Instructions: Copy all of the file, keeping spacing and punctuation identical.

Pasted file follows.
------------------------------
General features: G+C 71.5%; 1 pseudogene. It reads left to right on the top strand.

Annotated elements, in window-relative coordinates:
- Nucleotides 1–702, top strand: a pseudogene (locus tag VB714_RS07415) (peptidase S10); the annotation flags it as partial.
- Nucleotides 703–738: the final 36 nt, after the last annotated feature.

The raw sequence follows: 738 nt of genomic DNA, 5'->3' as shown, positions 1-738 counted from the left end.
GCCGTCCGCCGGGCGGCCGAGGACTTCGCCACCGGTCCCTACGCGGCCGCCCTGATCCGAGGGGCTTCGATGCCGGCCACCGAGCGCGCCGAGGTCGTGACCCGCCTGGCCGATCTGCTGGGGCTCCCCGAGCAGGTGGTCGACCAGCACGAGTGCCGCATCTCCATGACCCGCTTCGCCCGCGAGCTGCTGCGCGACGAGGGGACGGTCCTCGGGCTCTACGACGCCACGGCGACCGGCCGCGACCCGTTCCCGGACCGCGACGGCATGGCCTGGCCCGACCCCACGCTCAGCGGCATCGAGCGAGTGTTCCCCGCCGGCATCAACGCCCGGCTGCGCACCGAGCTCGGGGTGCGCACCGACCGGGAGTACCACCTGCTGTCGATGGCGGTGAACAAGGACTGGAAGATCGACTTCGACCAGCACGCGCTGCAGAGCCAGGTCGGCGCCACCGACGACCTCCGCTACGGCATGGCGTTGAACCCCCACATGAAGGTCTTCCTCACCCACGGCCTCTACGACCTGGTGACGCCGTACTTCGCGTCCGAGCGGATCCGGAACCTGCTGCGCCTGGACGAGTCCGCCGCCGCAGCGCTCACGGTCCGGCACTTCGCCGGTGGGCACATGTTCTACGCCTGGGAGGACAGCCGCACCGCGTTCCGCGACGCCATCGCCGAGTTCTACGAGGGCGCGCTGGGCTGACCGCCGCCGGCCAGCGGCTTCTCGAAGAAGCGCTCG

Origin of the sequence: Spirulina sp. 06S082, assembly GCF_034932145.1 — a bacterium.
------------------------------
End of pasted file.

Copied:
General features: G+C 71.5%; 1 pseudogene. It reads left to right on the top strand.

Annotated elements, in window-relative coordinates:
- Nucleotides 1–702, top strand: a pseudogene (locus tag VB714_RS07415) (peptidase S10); the annotation flags it as partial.
- Nucleotides 703–738: the final 36 nt, after the last annotated feature.

The raw sequence follows: 738 nt of genomic DNA, 5'->3' as shown, positions 1-738 counted from the left end.
GCCGTCCGCCGGGCGGCCGAGGACTTCGCCACCGGTCCCTACGCGGCCGCCCTGATCCGAGGGGCTTCGATGCCGGCCACCGAGCGCGCCGAGGTCGTGACCCGCCTGGCCGATCTGCTGGGGCTCCCCGAGCAGGTGGTCGACCAGCACGAGTGCCGCATCTCCATGACCCGCTTCGCCCGCGAGCTGCTGCGCGACGAGGGGACGGTCCTCGGGCTCTACGACGCCACGGCGACCGGCCGCGACCCGTTCCCGGACCGCGACGGCATGGCCTGGCCCGACCCCACGCTCAGCGGCATCGAGCGAGTGTTCCCCGCCGGCATCAACGCCCGGCTGCGCACCGAGCTCGGGGTGCGCACCGACCGGGAGTACCACCTGCTGTCGATGGCGGTGAACAAGGACTGGAAGATCGACTTCGACCAGCACGCGCTGCAGAGCCAGGTCGGCGCCACCGACGACCTCCGCTACGGCATGGCGTTGAACCCCCACATGAAGGTCTTCCTCACCCACGGCCTCTACGACCTGGTGACGCCGTACTTCGCGTCCGAGCGGATCCGGAACCTGCTGCGCCTGGACGAGTCCGCCGCCGCAGCGCTCACGGTCCGGCACTTCGCCGGTGGGCACATGTTCTACGCCTGGGAGGACAGCCGCACCGCGTTCCGCGACGCCATCGCCGAGTTCTACGAGGGCGCGCTGGGCTGACCGCCGCCGGCCAGCGGCTTCTCGAAGAAGCGCTCG

Origin of the sequence: Spirulina sp. 06S082, assembly GCF_034932145.1 — a bacterium.